Together they walked back to the doorway in the woods. They had no trail of marked trees to follow this time. Now that he knew where it stood in relation to other towns nearby, Gil was pretty sure that he could find it again, though it might take him a while. Of course, Alfvin would have made this journey dozens, if not hundreds of times. There was little chance of him getting lost without the midday sun blinding him. Gil realised that the marks on the trees must have been entirely for his benefit, to keep him from getting them both lost in the daylight hours while Alfvin was unable to lead.
Along the way, Gil gave a lot of thought to his situation. He considered the words the elder had spoken to him before banishing him. He weighed the speech Fargrim had made, and the motivations behind it. He reconsidered the feelings that had made him leave home in the first place.
There was plenty of time for thinking. Even a brisk walking pace still felt like a strain to Gil, encumbered as he was with equipment. At this rate they would be lucky to complete the journey by daybreak. The wound on his neck was beginning to itch, but he knew that the best thing he could do would be to avoid touching it. Luckily, Alfvin had given him back the spear to use as a walking stick, so that kept one hand occupied. Whenever the urge to scratch his neck grew, he forced his mind onto other things. That usually meant returning to his introspection.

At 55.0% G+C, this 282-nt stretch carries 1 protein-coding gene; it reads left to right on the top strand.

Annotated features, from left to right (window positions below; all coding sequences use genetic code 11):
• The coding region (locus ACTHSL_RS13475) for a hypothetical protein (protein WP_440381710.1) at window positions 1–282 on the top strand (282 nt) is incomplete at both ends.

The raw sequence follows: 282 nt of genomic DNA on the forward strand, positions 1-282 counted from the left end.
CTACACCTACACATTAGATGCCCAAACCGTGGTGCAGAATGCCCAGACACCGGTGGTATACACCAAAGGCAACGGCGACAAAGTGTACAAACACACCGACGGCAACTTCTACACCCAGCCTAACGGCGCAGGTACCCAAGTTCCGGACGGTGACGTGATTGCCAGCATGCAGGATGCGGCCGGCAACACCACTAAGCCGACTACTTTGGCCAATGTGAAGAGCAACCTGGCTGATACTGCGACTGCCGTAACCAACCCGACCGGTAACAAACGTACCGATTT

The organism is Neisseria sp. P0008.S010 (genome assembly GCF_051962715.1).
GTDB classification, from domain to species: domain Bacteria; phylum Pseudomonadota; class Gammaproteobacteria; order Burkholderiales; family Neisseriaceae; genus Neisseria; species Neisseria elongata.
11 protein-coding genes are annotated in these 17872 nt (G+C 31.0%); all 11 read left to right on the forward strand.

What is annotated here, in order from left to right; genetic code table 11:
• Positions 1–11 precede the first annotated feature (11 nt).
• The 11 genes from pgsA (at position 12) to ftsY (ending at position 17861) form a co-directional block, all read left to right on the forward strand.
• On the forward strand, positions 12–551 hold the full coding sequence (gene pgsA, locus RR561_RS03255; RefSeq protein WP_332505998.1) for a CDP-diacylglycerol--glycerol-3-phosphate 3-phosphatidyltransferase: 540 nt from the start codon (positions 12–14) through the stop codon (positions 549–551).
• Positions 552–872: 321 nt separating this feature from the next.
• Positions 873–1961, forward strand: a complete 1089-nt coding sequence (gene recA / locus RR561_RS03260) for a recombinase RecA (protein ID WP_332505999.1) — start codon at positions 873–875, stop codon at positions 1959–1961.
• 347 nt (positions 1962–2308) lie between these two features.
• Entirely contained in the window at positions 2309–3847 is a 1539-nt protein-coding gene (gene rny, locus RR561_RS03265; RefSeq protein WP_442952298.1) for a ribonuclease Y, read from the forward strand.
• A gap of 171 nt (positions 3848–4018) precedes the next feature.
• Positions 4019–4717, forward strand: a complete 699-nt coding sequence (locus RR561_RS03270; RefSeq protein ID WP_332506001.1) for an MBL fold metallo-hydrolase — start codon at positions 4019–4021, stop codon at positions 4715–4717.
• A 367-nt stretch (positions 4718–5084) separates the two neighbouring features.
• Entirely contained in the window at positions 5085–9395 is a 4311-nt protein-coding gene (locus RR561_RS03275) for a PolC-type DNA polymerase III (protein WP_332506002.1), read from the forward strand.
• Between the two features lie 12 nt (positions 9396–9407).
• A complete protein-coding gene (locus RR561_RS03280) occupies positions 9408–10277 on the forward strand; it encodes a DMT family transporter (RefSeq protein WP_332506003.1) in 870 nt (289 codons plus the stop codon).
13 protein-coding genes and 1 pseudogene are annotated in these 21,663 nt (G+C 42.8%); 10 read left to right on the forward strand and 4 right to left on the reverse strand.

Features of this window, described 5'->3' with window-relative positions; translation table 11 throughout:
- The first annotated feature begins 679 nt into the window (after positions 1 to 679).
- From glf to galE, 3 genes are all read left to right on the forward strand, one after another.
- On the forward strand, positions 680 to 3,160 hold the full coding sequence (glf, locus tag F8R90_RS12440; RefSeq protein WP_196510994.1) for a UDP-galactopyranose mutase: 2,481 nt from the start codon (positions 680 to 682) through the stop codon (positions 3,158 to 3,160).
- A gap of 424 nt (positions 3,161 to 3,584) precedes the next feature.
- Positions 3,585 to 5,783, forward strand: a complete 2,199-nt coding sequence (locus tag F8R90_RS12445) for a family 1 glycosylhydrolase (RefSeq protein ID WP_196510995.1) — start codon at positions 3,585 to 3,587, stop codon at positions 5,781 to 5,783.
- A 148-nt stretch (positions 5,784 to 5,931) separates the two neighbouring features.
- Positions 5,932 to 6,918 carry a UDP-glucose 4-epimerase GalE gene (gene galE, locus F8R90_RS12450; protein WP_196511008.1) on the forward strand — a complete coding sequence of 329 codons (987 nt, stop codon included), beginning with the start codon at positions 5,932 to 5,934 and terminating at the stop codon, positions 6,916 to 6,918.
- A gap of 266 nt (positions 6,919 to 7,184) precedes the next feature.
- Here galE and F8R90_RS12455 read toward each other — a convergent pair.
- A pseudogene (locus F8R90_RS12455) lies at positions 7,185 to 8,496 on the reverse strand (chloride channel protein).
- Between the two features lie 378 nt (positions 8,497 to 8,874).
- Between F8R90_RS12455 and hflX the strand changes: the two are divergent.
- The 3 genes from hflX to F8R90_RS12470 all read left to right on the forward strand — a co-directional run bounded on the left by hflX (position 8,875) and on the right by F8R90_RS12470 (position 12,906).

Finally, the long, slow, uncomfortable trip was over. The sky in the east was just beginning to lighten as they stood together before the doorway.
“So, my friend, shall we be away? Perhaps you would like me to carry some of your equipment. The road ahead of us is shorter than the one behind, but more gruelling.”
“That won’t be necessary. I’m not coming with you.”